What are Makerspaces?


The turn of the 21st century has signaled a shift in what types of skillsets have real, applicable value in a rapidly advancing world. The question of how to renovate or repurpose classrooms to address the needs of the future is being answered through the concept of makerspaces, or workshops that offer tools and the learning experiences needed to help people carry out their ideas. The driving force behind makerspaces is rooted in the maker movement, a following comprised of artists, tech enthusiasts, engineers, builders, tinkerers, and anyone else with a passion for making things. The foundation of the maker movement was built on the success of the Maker Faire, a gathering that launched in 2006 and has since propagated itself into numerous community-driven events all over the world. Makerspaces are intended to appeal to people of all ages, and are founded on openness to experiment, iterate, and create. In this landscape, creativity, design, and engineering are making their way to the forefront of educational considerations, as tools such as 3D printers, robotics, and 3D modeling web-based applications become accessible to more people. Proponents of makerspaces for education highlight the benefit of engaging learners in creative, higher-order problem solving through hands-on design, construction, and iteration.

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(1) How might this technology be relevant to the educational sector you know best?

- luannel luannel Feb 11, 2016Makerspace movement is gaining momentum in the library world. Libraries are becoming creation spaces. They provide tools for cutting and shaping wooden objects, an electronics bench, molding machine, 3-D printer and others. Example Allen County Public Library in Fort Wayne, they have 50-foot trailer inside with various tools.
  • - jasper jasper Feb 19, 2016 What I see happening in museums I work with and know best, is that over the past few years the ideology and philosophy of makerspaces is blending into the traditional institutional practice. The boundaries are blurring, which is highly relevant to the sector, as it brings in countless new ideas and skills, as well as new ways of working (with such scary topics as distributed leadership) which are essential to moving forward. In the Creative Museum project (see https://www.youtube.com/watch?v=nARPbj1eOOM) we're exploring these blurring boundaries, amongst others with the amazing MuseoMix (http://www.museomix.org) team.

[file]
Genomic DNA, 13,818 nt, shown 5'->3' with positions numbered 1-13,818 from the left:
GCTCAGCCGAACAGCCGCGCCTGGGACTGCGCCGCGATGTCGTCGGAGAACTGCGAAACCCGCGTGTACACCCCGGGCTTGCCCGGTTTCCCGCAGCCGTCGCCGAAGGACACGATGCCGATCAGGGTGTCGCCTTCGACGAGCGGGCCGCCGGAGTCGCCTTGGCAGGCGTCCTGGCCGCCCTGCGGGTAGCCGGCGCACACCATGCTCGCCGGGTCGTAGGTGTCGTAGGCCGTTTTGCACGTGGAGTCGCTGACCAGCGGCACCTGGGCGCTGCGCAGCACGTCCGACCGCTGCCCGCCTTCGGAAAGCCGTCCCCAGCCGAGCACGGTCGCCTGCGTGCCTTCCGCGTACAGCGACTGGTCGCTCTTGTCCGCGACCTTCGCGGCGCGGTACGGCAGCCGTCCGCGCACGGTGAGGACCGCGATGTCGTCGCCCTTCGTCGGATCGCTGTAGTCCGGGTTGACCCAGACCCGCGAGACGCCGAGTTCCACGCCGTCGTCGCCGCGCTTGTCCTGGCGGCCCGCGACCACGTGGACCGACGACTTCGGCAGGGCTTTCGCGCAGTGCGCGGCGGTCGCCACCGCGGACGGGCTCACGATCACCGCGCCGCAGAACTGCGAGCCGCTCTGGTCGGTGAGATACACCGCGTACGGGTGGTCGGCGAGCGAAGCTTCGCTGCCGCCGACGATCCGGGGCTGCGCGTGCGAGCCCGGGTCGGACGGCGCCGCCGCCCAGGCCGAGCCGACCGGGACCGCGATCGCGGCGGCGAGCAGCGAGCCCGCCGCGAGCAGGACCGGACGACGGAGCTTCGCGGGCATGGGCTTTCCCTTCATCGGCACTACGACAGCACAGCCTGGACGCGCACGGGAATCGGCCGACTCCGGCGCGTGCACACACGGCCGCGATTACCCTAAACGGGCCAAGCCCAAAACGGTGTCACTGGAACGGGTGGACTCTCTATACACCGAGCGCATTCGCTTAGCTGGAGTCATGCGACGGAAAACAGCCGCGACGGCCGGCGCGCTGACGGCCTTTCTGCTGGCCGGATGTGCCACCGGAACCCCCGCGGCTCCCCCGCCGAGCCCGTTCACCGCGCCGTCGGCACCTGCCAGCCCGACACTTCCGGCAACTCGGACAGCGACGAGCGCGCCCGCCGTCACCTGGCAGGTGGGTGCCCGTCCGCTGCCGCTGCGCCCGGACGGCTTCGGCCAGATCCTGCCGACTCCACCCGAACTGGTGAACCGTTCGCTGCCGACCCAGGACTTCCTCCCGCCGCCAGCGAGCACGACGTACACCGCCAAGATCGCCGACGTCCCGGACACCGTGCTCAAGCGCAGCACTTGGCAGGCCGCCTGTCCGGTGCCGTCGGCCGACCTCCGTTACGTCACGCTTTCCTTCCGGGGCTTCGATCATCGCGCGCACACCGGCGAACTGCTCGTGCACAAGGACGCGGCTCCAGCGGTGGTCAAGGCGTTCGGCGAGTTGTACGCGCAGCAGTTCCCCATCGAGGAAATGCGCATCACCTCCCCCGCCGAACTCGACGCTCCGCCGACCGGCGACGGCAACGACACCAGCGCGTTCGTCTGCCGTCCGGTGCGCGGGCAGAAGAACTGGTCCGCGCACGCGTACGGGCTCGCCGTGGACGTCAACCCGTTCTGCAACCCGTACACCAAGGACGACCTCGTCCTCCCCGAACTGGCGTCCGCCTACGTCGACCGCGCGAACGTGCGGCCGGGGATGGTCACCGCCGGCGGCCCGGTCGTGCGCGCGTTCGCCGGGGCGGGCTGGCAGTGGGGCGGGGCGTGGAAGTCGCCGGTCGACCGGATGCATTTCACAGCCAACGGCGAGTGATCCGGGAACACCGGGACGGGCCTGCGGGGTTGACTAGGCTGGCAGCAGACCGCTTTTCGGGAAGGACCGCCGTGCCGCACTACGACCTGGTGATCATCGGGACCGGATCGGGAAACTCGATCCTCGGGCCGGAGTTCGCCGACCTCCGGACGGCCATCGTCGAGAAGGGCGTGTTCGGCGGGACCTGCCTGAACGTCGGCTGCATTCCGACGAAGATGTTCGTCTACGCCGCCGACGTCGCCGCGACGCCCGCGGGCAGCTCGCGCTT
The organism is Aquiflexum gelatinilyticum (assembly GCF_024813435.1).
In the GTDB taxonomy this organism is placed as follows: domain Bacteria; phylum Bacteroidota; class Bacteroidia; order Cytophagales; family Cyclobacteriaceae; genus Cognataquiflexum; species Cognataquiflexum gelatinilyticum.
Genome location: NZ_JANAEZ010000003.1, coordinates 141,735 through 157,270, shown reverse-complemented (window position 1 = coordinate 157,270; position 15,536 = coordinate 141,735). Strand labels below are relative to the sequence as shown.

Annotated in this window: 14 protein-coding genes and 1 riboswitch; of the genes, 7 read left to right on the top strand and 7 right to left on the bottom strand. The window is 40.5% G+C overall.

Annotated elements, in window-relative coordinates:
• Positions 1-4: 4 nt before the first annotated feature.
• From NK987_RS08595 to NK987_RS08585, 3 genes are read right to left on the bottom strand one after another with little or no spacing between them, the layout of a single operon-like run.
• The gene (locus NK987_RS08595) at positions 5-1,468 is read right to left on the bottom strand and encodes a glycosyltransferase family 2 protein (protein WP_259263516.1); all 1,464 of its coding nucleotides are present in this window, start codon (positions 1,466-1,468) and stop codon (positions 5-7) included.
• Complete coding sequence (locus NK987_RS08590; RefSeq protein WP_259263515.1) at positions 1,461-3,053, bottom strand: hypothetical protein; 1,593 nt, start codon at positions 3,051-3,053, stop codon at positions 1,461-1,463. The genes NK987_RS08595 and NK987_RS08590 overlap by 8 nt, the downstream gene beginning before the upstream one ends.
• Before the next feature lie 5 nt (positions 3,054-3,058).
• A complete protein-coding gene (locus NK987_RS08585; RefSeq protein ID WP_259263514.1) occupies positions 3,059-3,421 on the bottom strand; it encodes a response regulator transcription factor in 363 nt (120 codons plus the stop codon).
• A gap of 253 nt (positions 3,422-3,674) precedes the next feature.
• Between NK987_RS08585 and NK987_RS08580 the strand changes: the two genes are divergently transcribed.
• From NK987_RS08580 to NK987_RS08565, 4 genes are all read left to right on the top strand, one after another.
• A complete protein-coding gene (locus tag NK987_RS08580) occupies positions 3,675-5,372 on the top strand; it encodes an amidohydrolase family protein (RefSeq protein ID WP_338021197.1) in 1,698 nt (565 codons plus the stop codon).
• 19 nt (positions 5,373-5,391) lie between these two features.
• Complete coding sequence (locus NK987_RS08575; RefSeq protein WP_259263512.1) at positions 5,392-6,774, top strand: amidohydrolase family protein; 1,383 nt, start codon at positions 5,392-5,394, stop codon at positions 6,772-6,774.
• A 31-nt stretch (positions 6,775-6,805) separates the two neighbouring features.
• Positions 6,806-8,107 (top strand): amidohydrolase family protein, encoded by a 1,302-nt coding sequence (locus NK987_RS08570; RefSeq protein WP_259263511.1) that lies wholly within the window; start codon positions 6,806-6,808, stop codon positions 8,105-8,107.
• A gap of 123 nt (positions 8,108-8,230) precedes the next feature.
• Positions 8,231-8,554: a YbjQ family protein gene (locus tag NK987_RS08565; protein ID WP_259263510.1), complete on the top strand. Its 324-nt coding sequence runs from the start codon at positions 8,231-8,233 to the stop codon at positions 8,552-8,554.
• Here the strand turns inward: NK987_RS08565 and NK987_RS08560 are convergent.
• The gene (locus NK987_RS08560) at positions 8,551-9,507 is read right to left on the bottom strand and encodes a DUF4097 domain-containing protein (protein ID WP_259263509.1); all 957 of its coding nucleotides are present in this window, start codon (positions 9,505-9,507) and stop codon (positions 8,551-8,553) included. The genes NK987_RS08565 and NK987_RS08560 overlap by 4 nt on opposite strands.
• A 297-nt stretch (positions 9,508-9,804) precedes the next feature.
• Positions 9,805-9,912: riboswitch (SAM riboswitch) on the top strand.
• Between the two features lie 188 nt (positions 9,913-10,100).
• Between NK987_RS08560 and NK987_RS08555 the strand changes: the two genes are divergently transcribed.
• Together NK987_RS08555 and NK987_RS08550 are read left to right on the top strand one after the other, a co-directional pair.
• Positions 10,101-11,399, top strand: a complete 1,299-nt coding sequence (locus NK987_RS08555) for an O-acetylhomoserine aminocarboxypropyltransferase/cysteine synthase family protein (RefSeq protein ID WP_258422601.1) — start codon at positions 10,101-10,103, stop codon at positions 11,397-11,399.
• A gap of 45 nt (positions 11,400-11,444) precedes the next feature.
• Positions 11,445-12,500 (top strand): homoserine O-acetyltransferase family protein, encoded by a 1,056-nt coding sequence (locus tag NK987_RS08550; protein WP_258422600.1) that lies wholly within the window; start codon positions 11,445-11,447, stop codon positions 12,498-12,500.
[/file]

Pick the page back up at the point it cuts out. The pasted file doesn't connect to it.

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  • Making indeed is catching a lot of momentum, but its popularity and adoption has been more in informal education settings and maker/hacker spaces. Formal educators especially in public schools who are bound by curricular standards/expectations/testing, sometimes see it as an "add on" and hence resist it. But this trend is changing with many schools getting grant-funded 3D printers under their STEM/STEAM initiatives. I am seeing many schools also starting their school or district level Maker Faires. Making can be made very relevant to the formal education sector if the concept of making is not just seen as an unrelated end product or simply printing something on a 3D printer just because its cool. The stage of digitally designing the concept using opensource Computer Aided Design or CAD softwares like MakerBot, AutoCAD and TinkerCad can help students exercise their design-thinking and creative problem solving skills as well as gain phased digital literacy proficiencies. Many museums are working on incorporating tinkering and making in their year round public programs, while many are hosting mini Maker Faires as annual events. pgangopadhyay- PGangopadhyay PGangopadhyay Feb 29, 2016

(2) What themes are missing from the above description that you think are important?

- luannel luannel Feb 11, 2016Makerspaces, sometimes also referred to as hackerspaces, hackspaces, Fablabs and DIY spaces.
  • - jasper jasper Feb 19, 2016 Also, I think these spaces aren't primarily about the technology in them, or what's being done in them (although that may be top of mind even to participants) but about the social aspects of working together in a creative enviroment.
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  • Not exactly a theme, but a potential partner in making for museums and the education sector can be the TechShops. http://www.techshop.ws/. pgangopadhyay- PGangopadhyay PGangopadhyay Feb 29, 2016


(3) What do you see as the potential impact of this technology on education and interpretation in museums?

- luannel luannel Feb 11, 2016It will soon behoove museums to provide their visitors a space as well as tools and resources for creating things.
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  • I think the making movement is doing two positive things for museums 1)It is encouraging museums to develop more hands-on and minds-on programming using 21st Century digital technology (like CAD/3D printers) which is also allowing museum education staff in some proactive museums to gain new skill sets through value-driven professional development opportunities. Many museums have introduced new "make" summer camps. 2) It is encouraging museum to start embracing a cross-disciplinary approach to programs combining a STEM/STEAM approach. I have heard (even though I have not seen real data) those museums that are adopting and adapting to the changes in public engagement strategies triggered by the make movement are also seeing a surge in family attendance. pgangopadhyay- PGangopadhyay PGangopadhyay Feb 29, 2016